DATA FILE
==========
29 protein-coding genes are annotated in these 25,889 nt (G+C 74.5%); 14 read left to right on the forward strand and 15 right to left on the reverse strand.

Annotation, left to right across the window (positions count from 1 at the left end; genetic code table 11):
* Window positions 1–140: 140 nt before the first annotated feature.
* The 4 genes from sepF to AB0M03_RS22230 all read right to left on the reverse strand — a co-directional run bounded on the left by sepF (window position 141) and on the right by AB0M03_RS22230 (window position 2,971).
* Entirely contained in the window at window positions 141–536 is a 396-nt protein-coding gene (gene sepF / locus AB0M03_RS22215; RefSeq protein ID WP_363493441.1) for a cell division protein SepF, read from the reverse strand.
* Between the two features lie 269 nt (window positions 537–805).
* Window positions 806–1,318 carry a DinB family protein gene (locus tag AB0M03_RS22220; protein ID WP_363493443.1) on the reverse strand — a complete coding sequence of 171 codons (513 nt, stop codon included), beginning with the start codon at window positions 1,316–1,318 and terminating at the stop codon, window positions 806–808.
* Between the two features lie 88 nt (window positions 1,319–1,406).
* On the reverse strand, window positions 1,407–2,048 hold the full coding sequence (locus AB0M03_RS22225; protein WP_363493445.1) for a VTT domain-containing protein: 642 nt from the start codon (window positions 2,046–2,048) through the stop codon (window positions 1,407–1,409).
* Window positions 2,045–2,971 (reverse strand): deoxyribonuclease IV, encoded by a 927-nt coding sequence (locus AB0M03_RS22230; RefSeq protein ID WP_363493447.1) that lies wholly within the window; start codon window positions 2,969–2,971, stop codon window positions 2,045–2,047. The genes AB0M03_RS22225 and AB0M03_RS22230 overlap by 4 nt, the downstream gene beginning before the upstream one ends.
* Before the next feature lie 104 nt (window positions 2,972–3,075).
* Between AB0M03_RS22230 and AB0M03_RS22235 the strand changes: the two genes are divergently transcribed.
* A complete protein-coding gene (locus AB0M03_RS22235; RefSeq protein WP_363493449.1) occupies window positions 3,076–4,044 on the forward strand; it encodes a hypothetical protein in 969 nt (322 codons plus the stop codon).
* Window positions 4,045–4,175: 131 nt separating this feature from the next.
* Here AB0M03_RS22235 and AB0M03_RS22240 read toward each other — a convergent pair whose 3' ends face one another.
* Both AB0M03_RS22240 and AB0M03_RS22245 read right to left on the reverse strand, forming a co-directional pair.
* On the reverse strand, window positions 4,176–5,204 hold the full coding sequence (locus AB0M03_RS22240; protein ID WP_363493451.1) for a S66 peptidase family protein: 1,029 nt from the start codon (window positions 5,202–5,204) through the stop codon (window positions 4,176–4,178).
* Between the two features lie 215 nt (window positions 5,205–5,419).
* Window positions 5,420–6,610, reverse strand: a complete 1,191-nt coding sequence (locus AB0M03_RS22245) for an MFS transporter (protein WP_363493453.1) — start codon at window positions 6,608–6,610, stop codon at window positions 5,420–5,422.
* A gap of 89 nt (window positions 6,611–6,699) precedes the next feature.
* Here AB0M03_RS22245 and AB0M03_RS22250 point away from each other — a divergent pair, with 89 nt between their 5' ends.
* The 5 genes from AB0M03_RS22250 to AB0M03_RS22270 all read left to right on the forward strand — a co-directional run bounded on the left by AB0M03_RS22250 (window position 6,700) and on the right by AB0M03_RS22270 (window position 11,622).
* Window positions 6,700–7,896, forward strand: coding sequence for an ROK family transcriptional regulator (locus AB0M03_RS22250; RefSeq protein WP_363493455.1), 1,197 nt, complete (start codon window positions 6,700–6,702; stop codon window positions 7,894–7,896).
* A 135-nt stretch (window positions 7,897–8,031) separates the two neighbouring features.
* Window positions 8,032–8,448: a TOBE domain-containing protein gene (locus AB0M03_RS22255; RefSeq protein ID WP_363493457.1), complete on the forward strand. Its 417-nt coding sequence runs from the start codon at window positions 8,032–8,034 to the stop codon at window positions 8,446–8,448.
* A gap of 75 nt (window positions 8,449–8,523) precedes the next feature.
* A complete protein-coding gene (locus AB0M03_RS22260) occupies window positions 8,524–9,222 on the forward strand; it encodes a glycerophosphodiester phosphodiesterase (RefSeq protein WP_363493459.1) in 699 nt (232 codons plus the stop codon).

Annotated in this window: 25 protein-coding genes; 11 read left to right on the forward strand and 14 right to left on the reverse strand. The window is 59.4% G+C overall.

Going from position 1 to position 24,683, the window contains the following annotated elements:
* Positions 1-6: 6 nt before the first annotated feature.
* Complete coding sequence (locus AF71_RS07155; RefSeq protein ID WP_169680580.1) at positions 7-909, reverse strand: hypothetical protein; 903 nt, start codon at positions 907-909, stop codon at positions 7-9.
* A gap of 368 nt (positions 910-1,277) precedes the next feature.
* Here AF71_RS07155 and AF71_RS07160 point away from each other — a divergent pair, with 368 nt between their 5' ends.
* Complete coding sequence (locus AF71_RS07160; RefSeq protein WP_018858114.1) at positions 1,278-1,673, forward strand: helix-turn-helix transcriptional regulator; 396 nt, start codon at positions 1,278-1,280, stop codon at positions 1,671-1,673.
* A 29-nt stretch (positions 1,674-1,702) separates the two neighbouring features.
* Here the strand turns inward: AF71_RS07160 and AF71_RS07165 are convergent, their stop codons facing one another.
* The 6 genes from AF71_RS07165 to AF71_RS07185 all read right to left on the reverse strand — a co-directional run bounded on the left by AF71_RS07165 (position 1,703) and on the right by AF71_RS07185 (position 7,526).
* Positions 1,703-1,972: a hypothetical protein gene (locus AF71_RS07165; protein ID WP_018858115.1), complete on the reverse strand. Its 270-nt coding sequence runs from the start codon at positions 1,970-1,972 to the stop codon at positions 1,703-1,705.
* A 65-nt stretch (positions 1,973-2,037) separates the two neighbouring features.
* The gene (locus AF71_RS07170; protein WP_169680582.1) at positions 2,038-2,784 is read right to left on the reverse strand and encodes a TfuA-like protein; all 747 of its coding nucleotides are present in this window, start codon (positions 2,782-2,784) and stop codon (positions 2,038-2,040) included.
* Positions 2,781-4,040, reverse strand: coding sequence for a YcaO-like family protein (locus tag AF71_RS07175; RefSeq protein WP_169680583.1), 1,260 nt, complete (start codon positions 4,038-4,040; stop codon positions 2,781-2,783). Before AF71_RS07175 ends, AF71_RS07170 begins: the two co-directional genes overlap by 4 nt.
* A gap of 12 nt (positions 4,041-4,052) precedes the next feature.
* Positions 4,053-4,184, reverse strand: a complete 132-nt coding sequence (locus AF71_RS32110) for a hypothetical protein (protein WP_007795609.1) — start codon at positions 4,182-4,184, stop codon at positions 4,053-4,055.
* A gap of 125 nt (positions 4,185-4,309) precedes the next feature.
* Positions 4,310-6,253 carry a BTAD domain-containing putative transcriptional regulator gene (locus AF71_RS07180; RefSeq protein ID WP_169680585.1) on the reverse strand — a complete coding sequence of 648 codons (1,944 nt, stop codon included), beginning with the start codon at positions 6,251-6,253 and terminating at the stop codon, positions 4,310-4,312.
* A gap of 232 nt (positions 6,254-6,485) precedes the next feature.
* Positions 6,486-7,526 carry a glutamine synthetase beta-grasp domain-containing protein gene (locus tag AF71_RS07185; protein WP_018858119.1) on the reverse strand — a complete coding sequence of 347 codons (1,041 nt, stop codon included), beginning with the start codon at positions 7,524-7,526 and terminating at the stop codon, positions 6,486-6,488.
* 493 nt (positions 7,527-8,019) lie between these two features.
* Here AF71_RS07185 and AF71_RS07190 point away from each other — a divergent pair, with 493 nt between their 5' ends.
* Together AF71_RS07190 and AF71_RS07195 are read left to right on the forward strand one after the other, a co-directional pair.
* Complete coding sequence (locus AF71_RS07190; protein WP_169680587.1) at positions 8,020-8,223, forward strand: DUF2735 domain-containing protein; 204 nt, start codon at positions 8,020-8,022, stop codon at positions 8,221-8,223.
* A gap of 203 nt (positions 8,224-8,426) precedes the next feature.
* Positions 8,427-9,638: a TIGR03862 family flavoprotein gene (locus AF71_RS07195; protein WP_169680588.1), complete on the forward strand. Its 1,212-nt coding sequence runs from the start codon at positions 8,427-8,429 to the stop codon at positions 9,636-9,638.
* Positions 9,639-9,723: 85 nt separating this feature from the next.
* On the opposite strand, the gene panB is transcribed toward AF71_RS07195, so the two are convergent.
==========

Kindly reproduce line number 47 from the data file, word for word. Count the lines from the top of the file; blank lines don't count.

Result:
* Positions 6,486-7,526 carry a glutamine synthetase beta-grasp domain-containing protein gene (locus tag AF71_RS07185; protein WP_018858119.1) on the reverse strand — a complete coding sequence of 347 codons (1,041 nt, stop codon included), beginning with the start codon at positions 7,524-7,526 and terminating at the stop codon, positions 6,486-6,488.